Well, here we go — Friday was the official start of summer.
However, it was explained to me numerous times when I first moved here back in 1995 that “it rains on the 4th of July and then the next day summer begins.”
But regardless, it’s about gorgeous weather, long days, weekend barbecues and beautiful flowers everywhere.
Often, however, the delight of having lovely arrangements from our yard has dissipated by the next day as the container water turns cloudy, develops a less-than-appealing odor and the flowers themselves wilt, dropping petals everywhere.
A few tricks and a fundamental understanding of your freshly cut flowers can turn those bouquets into a week of gratitude.
Haste makes flower waste
A big mistake some gardeners make is thinking that the faster you cut and get the blooms arranged, the longer they will last. Not so.
Flowers and ornamental greens require a period of conditioning if you want them to last for days rather than hours.
Conditioning, a treatment you do to cut flowers after they are harvested and before they are arranged, isn’t difficult but does vary greatly from one particular flower to another.
For the most part, it involves immersing the cuttings in water for a 12 to 24 hour period, but it also involves other nuances.
Carry water out to the cutting fields and immediately upon harvest put them into this first drink tank.
Cut 45 degree angles
Always cut your flowers, stems and greens at a slant, preferably a 45 degree angle.
This angled cut not only opens up a greater surface area for water absorption, but also keeps the just picked stalk from resting flat on the bottom of the container.
Don’t pack your flowers in too tightly.
A loosely placed bunch of flowers can breathe and potential disease problems won’t occur immediately.
Remember the plant when you cut your flowers, too.
Don’t cut the flowers or leaves (for greens) at the desired length for the arrangement.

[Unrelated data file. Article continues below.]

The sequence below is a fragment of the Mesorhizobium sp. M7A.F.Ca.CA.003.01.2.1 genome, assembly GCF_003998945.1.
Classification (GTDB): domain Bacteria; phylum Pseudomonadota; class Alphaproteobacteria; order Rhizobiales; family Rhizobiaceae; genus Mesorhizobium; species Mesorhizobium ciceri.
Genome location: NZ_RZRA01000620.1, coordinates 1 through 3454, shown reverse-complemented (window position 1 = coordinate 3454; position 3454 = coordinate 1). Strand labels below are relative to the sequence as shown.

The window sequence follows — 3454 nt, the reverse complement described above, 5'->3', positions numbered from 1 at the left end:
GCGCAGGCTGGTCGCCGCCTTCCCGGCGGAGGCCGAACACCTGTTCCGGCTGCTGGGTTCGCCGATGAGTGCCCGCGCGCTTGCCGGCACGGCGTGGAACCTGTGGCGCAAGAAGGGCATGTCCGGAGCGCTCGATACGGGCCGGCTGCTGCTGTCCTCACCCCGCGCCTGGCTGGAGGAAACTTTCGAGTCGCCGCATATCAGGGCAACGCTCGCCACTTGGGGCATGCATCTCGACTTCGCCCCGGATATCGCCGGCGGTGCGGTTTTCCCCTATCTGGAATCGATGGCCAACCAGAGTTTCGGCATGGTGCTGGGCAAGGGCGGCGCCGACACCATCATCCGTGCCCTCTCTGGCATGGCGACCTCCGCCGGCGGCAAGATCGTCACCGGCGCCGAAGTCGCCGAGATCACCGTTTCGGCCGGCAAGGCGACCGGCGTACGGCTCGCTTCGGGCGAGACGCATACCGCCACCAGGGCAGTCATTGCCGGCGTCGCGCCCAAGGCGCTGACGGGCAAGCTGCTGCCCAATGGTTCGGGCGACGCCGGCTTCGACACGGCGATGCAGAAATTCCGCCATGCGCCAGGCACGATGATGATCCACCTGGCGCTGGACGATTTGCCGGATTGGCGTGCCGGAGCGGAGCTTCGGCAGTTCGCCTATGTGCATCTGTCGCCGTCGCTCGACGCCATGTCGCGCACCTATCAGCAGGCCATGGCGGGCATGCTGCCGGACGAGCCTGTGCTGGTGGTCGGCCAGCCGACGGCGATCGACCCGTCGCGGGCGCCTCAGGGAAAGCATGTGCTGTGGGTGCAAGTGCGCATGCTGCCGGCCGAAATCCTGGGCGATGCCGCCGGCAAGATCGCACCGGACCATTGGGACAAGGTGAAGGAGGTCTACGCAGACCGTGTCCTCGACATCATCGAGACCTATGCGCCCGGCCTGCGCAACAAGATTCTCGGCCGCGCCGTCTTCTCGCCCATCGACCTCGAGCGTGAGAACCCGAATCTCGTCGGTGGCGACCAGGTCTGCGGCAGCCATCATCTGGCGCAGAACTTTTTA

Instead, cut at the best location for the plant to encourage more blooms and tighter compact plants.
This is crucial — cutting too short or too long can damage the plant severely and lengthen its time to re-bloom, or bring a premature death or dormancy.
After you have harvested the blooms and moved on to arranging, you can select the long stems or cut them back to achieve the ideal length.
Keep your knife, scissors and pruners extremely sharp.
A nice clean surgical cut won’t crush those small water tubes — and again, water can flow more easily.
Keep it clean
Be sure your containers, harvest buckets and vases are cleaned well between uses.
Use soap and water.
Scrub and rinse them out.
If containers are dirty, bacteria starts to breed at phenomenal rates and will quickly plug up the small conducting tubes that transport the water upward.
Use lukewarm water
After the flowers are cut, placed loosely in lukewarm water and carried into the house or garden shed, the conditioning starts.
Take the blooms one at a time and leaf strip them.
This involves removing the leaves low on the stem that eventually will be down in the water of the vase or will obscure other flowers on the bouquet.
As a general rule, only the top few leaves are left.
This is crucial, for not only are the lower leaves first in line to suck up the water, but they are also the first to rot away and cause clogging bacteria.
Your next move is to strip away any plume-type flowers like delphinium, snap-dragons, gladiolas, celosia, salvia lupine, liatris or astilbe.
By completely removing the last few buds on these, you eliminate the curl-over or droop associated with these blooms.
This also allows the rest of the buds to fully develop into a magnificent flower head.
Split woody-plant stems
In the case of woody stem plants like ornamental fruit, hydrangeas, wisteria or willows, split the stems up one-half inch with a sharp knife.
This helps the water rise up the stem.
In the case of milky or very sappy plants like milkweed, day-lily or peonies, char the ends in an open flame immediately upon cutting — and again if the stalk is trimmed for an arrangement.
After these task are done, again place the flowers into water — generally cold water this time — and usually fully up to their necks.
Then the day after harvesting and conditioning, arrange your perfectly prepared cut-flowers into magnificent floral works of art.
Share these botanical wonders all summer long, bringing them to work or giving them to friends.
Andrew May is an ornamental horticulturist who dreams of having Clallam and Jefferson counties nationally recognized as “Flower Peninsula USA.” Send him questions c/o Peninsula Daily News, P.O. Box1330, Port Angeles, WA 98362, or email email@example.com (subject line: Andrew May).